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Bull Trader USA

Jeremy Siegel sees stocks rallying 10%-15% in 2023 as lower rates outweigh a mild recession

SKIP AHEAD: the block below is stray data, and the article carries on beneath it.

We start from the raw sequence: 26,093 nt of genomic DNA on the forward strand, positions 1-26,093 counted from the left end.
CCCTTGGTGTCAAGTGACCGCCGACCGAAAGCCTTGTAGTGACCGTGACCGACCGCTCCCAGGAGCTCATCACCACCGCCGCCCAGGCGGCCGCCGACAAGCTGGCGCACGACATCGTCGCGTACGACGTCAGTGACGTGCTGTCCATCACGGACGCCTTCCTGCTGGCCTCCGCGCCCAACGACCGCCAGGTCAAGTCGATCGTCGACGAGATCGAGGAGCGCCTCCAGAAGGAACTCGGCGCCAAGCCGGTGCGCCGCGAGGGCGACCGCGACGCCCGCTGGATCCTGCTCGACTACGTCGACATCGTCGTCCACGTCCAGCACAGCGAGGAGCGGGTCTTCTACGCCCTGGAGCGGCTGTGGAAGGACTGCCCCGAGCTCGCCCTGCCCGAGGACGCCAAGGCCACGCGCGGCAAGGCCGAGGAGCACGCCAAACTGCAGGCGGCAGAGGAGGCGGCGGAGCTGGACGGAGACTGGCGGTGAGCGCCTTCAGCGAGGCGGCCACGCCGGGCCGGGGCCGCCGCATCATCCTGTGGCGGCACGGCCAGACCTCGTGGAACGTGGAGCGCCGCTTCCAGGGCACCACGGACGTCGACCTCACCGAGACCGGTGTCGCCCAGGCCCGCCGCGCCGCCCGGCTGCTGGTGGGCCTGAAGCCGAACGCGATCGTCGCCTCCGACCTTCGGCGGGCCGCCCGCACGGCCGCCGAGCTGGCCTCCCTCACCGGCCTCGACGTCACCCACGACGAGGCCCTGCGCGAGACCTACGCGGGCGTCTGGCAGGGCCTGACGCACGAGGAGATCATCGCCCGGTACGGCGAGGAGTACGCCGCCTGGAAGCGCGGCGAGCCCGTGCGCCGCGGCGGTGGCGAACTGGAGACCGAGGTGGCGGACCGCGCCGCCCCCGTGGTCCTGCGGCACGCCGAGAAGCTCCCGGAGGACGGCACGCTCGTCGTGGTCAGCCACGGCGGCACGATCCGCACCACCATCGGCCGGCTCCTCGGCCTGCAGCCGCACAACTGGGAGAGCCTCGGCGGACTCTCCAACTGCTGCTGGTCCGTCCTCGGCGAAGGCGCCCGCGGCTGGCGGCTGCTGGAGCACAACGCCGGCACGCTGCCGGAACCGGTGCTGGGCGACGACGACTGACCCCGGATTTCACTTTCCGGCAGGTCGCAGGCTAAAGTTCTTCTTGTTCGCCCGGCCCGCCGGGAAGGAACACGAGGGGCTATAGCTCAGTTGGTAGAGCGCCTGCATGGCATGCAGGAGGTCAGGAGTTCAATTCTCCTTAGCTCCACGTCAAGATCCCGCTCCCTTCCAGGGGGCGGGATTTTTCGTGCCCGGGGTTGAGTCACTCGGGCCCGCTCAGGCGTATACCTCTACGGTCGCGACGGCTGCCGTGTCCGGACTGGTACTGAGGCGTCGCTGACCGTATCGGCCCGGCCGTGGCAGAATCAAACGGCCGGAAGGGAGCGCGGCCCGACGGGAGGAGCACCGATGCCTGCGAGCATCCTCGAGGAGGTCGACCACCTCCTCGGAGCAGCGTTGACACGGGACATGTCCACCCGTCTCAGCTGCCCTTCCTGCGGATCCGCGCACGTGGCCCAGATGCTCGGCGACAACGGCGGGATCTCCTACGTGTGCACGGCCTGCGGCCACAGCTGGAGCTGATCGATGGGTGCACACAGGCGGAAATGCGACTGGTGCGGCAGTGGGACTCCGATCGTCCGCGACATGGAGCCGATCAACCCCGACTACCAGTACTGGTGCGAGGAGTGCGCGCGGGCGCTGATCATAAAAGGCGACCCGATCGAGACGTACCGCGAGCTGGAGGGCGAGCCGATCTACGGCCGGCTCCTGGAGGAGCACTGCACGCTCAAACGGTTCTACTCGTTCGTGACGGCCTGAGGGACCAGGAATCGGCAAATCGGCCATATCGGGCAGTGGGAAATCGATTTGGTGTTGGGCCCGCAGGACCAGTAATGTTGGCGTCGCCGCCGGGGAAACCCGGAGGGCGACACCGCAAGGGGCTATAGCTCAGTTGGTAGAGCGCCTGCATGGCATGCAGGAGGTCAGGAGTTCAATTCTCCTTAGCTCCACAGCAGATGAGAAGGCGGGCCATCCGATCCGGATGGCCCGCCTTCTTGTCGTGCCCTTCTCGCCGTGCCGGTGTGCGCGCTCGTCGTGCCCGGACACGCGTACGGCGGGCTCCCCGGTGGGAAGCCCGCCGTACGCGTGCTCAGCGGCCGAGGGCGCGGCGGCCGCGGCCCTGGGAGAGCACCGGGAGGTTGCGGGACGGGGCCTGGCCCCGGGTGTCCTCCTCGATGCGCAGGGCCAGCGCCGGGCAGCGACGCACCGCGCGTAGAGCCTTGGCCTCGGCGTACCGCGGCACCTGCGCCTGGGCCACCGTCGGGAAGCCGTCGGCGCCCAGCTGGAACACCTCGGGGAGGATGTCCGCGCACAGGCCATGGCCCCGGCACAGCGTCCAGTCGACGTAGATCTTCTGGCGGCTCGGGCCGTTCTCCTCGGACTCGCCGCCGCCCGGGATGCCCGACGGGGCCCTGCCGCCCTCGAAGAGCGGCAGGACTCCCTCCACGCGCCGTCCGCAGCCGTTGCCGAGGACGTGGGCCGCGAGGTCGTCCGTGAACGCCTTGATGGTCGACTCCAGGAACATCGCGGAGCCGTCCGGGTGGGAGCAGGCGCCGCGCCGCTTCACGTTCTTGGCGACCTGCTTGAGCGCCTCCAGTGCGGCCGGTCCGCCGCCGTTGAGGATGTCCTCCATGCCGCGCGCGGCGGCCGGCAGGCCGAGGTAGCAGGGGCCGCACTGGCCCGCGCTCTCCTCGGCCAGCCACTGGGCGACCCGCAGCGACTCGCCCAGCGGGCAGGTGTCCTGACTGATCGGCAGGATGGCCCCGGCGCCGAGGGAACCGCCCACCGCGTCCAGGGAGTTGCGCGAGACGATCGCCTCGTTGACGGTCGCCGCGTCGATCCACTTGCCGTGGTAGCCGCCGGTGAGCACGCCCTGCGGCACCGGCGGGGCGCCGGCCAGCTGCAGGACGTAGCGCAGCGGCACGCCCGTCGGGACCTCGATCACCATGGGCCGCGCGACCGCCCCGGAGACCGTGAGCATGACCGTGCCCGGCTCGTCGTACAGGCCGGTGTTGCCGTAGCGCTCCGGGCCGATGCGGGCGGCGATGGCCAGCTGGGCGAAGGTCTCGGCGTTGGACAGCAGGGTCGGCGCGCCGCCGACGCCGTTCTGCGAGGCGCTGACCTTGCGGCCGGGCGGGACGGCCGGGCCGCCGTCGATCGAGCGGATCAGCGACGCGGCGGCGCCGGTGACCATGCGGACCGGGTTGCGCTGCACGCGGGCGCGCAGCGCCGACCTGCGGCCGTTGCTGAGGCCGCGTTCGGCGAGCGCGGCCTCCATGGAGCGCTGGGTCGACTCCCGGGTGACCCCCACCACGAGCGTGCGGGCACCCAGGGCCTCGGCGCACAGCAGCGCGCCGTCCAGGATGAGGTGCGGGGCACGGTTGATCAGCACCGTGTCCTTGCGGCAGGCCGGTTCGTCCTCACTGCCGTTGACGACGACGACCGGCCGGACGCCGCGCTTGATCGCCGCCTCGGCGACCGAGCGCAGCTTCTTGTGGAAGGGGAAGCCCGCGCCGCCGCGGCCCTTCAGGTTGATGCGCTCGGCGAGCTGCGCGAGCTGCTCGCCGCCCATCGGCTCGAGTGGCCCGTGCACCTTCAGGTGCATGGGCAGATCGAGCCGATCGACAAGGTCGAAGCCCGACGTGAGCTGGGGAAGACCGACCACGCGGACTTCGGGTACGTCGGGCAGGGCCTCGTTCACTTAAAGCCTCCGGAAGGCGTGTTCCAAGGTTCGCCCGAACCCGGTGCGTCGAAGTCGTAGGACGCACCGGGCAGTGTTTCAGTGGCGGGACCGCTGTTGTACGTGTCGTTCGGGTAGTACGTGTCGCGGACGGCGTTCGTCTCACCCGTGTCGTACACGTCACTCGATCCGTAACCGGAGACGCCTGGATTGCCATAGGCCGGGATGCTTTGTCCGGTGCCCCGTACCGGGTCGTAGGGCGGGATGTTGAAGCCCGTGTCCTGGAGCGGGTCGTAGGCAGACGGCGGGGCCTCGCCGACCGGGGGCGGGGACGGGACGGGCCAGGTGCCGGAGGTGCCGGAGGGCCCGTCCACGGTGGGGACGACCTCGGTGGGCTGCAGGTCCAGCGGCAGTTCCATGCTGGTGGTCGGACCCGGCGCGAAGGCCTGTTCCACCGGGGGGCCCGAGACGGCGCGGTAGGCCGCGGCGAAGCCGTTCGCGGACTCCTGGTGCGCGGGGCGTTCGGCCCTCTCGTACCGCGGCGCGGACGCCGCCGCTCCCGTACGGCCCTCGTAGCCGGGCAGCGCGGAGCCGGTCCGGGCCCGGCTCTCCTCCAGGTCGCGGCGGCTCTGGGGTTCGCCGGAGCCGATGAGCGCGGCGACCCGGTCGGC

Stocks can rally 10% to 15% in 2023 as investors react more to the prospect of lower interest rates in the second half of 2023 than to a relatively small decline in corporate profits this year, Wharton School of Business professor emeritus Jeremy Siegel said Thursday on CNBC’s ” Squawk Box .” “As important as earnings are, and they’re very important, the discount rate is just as important if not more important,” Siegel said. “If you bring down that discount rate, the market will say that a mild recession or even a moderate recession for a year, I’ll take that. And that’s why I think the market still has a good chance of giving that 10% to 15% gain.” Siegel, perhaps best known as the author of “Stocks for the Long Run” in 1994, doesn’t think the Federal Reserve will stick to a high fed funds rate after pushing rates to their peak in the first half of 2023. “I don’t think rates are going to remain higher. I think they’re going to go down dramatically in the second half because of the weakening economy, the control over inflation,” he said. “You know, they don’t usually stay up when the Fed is in a hiking system for a year the way the dot plot said last December. I really think we’re going to have a big, large decrease in rates in the second half of the year because of the weakening economy and because of the dramatic slowing in inflation, and I think that’s what the market is looking forward to.” There’s also a chance that corporate profits don’t deteriorate as much as many investors fear in 2023, as companies move to slash costs and boost productivity, Siegel noted. “I don’t think [the labor market] is going to remain that firm,” he said. “I think we’re going to get a little bit of a reverse of what we had last year. Remember we added 4.5 million jobs and had almost no increase in GDP. That’s because of a collapse in productivity. If we get a rebound in productivity, we could have much weaker payroll numbers, GDP may not do as badly as people think, and firms may be able to cut excess individuals that they hoarded in the last two years, in order to control costs.” The result is that “earnings may not go down near as much as a lot of people fear, even though we would have a recessionary payroll type of data, which could induce the Fed to reduce their interest rates much more quickly.” More rate hikes are problematic Siegel said there’s no way to predict whether the Fed raises rates another two times in the first half, and that policymakers themselves probably only know a week or two before a Federal Open Market Committee meeting whether or not they’ll change rates. “Listen, all we need is one negative payroll month,” Siegel said. “I don’t think it’s going to be tomorrow. It could be tomorrow. Maybe it’s going to be the first week of March. I think that really changes the whole narrative,” Fed Chair Jerome Powell said Wednesday, noting that the labor market is the last piece of the economy “that drum tight.” If investors “see the labor market break, in some way or another, I don’t think any more increases are going to be on the table,” Siegel said. Siegel’s remarks come a day after the Fed hiked rates by 25 basis points, as was widely expected by investors. However, the central bank noted that it expects ” ongoing increases in the target range .”

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